All of the city’s public transportation — including buses, metros, ferries, and train — was halted. Trains and airplanes coming into and out of the city were also shut down, and roadblocks were installed to keep taxis and private cars from exiting.

Wuhan’s 11 million residents were told not to leave the city, barring special circumstances.


China has imposed travel restrictions on at least 16 cities in the Hubei province.

Huanggang, a city of about 7.5 million people, placed its urban core under lockdown on January 23, closing subway and train stations as well as theaters and internet cafés.

Additional cities — Ezhou, Chibi, Xiantao, Zhijiang, Qianjjiang, Huangshi, Xianning, Yichang, Enshi, Xiangyang, Jingmen, Xiaogan, Dangyang, and Suizhou — have followed suit with their own travel restrictions.

The restrictions so far affect around 45 million people.

On January 25, the Chinese government barred its citizens from booking overseas tours, flights, and hotel stays.

The move, reported by The New York Times, came as countries around the world have implemented scanning procedures for incoming travelers.

Doctors in Wuhan have reported that there aren't enough resources to treat a rising tide of patients.

A doctor in Wuhan told the BBC on January 23 that thousands of patients were waiting for hours in line to receive medical care. Another doctor told the South China Morning Post that medical workers did not have enough protective gear — and that some were catching the virus as a result.


Test kits have been reserved for patients with the most severe symptoms. That means many diagnoses have been delayed.

Mimi Lau, a reporter at the South China Morning Post, said on January 23 that patients in Wuhan hospitals had likened getting a kit to winning the lottery.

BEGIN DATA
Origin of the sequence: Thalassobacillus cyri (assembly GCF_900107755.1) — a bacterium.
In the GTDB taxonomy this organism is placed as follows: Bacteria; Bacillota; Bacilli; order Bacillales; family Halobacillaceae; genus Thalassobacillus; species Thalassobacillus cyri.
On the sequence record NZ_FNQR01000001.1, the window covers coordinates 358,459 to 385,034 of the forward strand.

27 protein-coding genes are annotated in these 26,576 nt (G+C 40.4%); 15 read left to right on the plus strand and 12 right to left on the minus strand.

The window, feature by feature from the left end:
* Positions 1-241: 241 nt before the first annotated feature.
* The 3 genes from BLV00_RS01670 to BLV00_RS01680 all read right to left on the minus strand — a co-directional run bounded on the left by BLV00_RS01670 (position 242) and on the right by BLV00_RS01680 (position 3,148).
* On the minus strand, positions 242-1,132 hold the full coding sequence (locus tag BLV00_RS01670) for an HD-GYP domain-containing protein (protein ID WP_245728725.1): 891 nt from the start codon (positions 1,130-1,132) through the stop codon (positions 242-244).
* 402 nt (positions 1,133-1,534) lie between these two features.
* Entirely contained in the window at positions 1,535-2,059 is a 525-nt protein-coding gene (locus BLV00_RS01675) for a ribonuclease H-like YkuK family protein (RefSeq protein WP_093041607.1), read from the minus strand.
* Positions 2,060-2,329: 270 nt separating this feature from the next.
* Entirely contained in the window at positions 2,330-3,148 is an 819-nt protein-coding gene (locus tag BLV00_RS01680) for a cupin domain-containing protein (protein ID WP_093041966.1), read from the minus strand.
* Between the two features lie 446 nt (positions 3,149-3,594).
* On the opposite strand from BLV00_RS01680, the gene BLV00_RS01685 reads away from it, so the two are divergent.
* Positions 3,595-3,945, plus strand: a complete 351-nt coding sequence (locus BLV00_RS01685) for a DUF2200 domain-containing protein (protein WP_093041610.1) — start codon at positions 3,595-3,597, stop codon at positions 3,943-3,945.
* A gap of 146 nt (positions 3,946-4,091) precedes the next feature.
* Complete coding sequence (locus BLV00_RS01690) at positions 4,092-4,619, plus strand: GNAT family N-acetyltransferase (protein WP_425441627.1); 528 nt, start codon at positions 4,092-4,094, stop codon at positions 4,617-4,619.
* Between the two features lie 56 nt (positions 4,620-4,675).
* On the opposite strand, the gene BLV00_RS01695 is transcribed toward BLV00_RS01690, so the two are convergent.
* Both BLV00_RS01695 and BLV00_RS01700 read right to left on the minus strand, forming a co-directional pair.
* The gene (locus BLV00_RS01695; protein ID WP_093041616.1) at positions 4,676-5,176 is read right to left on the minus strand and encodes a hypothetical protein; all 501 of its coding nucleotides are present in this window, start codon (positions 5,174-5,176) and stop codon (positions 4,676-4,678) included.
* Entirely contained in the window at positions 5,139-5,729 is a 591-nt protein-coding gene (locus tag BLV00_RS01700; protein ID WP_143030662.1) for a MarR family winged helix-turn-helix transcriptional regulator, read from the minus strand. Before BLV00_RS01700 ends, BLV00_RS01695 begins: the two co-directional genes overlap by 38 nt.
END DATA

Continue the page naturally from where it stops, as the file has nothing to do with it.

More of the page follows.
The city is rushing to build two hospitals from scratch.

Construction on the first hospital, the Wuhan Huoshenshan Hospital, started last week. The hospital will be around 269,000 square feet and include 1,000 beds. It is due to open on February 3. 

The second hospital, the Leishenshan Hospital, will be slightly larger: 323,000 square feet with 1,300 beds. The site’s construction started Monday and the building is due to open on February 5.


Airports around the world have implemented screening protocols.

Twenty US airports — including New York’s JFK airport, Los Angeles International Airport, and Chicago’s O’Hare airport — have started screening passengers for the virus. Airports in Hong Kong, Singapore, Thailand, and South Korea are also screening people.

The outbreak came as hundreds of millions prepared to travel for the weeks-long Lunar New Year, which is one of the largest annual human migrations in the world.

The holiday started January 25, and experts worried the surge in travel could boost the virus’ spread.

“This couldn’t have happened at a worse time for Wuhan,” Hyzler said.

Beijing canceled its Spring Festival celebrations last week.

Shanghai Disneyland is temporarily closed, along with other attractions.

The park closed January 25 without saying when it would reopen. The announcement came at a time of peak spending at the park, which has said it will refund tickets. 

The Badaling section of the Great Wall of China temporarily closed as well.

Several countries, including the US, have evacuated citizens and employees from China.

The US government evacuated some 200 Americans from Wuhan on Tuesday. The passengers arrived at the March Air Reserve Base in Riverside, California, on Wednesday.

Japan also evacuated around 206 Japanese citizens from Wuhan. Twelve of those passengers were hospitalized in Japan after they reported feeling unwell or showed flu-like symptoms.  

The CDC issued a travel warning to avoid all nonessential travel to China.

The CDC raised its travel warning to a level three, the highest, which advises US citizens to avoid all nonessential travel to China.

Chinese President Xi Jinping said on Saturday that the country faced a "grave situation."